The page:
I’m approaching the summer before my senior year of high school, and I’m really starting to feel the push towards college. It seems like high school is centered around college, which I think is a mistake. There are many students who are planning to enter the workforce almost immediately after graduation, and they probably feel left out from all of this college talk and preparation. My personal belief is that high school should prepare the student for whatever step they wish to take next. If that next step is college, than yes AP tests and college prep is the way to go. However if the next step is entering the workforce, we should give them options to prepare for what they wish to do if they already specifically know what that is. And if they don’t quite know what they want to do, we can have classes they can take to figure that out. I think we need more shop classes like repair classes. We should also have more classes that prepare students for work with money, that is essential for almost every job. The point is that not everyone is going to college, and high school can be much more efficient for the students that aren’t.
Teens are under a lot of pressure to make the right decisions for their future. Michael Winerip, who interviews and recommends potential Harvard applicants, wrote in the New York Times, “I see these kids—and watch my own applying to college—and as evolved as they are, I wouldn’t change places with them for anything. They’re under such pressure.” Now more than ever, the years of high school and even middle school are often thought of primarily as years of college prep. Certainly by junior year, if not before, many college-bound students take on a full schedule of AP classes, standardized testing (including SAT or ACT preparatory classes and tutoring), campus visits and interviews, volunteer hours so as to fill out a high school résumé, participation in extracurricular activities and sports so as to be well-rounded, and studying to maintain a near-perfect GPA.
What can be lost in this busy schedule is the fact that adolescence is about so much more than preparation for college. It’s about preparation for the rest of life, including moral, personality, and social-emotional development. I’m in my junior year of high school, and this year has been the busiest year for me in terms of everything I feel I need to do for school. However, I feel like most of what I’m assigned is busy work, meant to weed out those who can’t handle the workload in college. I think that’s a waste of our teen years, we should be allowed more opportunities to find who we are and what we want to do with our lives.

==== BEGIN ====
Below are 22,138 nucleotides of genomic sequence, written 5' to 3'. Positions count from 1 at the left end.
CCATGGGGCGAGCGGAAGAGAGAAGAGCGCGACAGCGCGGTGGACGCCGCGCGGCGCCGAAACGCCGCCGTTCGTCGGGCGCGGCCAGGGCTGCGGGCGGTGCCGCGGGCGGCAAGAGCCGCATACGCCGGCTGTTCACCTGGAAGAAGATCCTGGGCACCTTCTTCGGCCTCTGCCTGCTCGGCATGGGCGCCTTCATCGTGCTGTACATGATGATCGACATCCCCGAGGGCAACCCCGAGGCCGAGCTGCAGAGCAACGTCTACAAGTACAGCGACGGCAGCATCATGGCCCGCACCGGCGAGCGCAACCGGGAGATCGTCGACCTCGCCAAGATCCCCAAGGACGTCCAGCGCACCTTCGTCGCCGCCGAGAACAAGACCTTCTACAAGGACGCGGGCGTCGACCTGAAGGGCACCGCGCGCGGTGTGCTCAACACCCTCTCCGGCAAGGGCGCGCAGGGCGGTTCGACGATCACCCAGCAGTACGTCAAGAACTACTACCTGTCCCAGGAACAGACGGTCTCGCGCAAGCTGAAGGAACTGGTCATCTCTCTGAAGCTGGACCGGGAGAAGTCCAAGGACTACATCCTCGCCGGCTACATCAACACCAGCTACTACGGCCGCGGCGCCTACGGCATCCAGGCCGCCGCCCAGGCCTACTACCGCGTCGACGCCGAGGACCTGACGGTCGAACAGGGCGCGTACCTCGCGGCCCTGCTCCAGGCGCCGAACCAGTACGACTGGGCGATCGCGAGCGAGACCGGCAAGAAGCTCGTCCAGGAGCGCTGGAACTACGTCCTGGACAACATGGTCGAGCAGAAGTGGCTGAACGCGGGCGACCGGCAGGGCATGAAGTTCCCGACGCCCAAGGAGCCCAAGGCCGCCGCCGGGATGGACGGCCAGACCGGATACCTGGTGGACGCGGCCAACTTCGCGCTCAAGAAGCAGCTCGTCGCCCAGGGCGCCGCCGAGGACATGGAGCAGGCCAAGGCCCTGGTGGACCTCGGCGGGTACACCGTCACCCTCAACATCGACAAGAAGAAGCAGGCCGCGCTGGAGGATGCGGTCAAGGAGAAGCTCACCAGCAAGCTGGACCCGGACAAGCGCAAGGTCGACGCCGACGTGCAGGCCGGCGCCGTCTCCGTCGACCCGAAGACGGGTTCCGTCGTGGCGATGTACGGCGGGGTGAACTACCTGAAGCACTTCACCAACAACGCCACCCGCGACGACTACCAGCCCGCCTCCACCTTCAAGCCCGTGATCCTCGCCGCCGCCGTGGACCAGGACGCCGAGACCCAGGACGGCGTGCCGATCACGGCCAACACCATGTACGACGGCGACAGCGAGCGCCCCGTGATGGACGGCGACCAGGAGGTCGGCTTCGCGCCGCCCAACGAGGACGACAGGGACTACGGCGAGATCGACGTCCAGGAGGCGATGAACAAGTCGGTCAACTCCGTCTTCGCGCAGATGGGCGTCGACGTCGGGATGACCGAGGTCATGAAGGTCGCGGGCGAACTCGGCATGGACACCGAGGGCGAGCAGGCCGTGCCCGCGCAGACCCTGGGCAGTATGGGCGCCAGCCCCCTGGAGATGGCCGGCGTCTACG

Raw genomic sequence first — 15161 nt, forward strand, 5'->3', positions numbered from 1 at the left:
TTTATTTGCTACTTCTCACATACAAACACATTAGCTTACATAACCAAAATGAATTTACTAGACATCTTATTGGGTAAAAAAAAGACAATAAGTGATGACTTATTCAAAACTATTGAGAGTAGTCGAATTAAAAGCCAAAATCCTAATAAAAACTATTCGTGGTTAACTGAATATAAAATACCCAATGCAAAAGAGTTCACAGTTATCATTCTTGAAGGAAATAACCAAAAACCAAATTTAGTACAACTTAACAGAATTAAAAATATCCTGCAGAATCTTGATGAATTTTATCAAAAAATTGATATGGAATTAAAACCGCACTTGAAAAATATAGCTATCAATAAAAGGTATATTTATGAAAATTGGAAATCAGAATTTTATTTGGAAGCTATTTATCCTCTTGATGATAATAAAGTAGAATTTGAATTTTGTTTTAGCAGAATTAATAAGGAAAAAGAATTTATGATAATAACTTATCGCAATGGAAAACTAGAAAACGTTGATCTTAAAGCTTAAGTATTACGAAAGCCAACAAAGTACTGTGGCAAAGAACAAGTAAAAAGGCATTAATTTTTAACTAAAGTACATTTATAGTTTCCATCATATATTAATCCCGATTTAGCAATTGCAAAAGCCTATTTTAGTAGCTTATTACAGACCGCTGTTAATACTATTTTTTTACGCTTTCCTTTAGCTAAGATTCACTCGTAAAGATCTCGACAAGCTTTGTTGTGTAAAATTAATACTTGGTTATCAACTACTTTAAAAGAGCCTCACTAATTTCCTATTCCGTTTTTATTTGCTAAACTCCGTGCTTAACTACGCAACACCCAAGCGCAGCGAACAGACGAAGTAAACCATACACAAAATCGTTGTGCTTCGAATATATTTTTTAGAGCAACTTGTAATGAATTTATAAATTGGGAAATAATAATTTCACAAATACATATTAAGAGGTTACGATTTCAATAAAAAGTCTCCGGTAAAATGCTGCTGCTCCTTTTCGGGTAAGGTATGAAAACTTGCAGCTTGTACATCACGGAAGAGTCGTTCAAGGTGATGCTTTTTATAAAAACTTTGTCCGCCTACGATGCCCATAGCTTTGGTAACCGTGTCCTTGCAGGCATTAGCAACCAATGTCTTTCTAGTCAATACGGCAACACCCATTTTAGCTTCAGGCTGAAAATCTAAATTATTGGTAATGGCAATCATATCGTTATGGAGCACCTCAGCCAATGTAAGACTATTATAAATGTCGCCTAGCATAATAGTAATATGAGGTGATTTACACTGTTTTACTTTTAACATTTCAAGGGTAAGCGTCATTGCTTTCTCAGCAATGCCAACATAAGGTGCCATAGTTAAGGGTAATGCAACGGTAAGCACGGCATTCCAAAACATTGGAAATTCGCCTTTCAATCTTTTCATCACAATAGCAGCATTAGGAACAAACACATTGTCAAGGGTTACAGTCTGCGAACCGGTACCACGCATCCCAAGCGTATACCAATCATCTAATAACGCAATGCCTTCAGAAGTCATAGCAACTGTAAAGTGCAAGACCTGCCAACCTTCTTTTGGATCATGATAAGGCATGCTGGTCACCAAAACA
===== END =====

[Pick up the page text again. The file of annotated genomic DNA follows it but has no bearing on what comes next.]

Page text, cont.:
With that said, it’s important to know some ways to prepare yourself for college. This list tells you a few ways to mentally prepare yourself:
- Maintain your support system- Stay close with your friends and family when you’re away, with visits, facetiming, texting, or calling. It’s important to stay close with the people you were close to before your move to college. This will make the transition easier, and you’ll always have someone to talk to about what you’re going through.
- Learn time-management- Get organized. Buy a planner, and write down everything you have to do in it, and when you plan to do it. This will help you stay on track when life gets fast. It’s also important to not stress yourself out; make sure you give yourself enough breaks.
- Know the basics- Before you live on your own, it’s important that you know how to do basic tasks like laundry and dishes. Even things like gaining some technology skills would be useful in case your computer or TV breaks.
- Be open to new things- Be willing to get to know all types of people. Colleges are usually much more diverse than high schools, and you may be surprised by the types of people you become friends with. But that’s what college is about, broadening your horizons to new people and new ideas.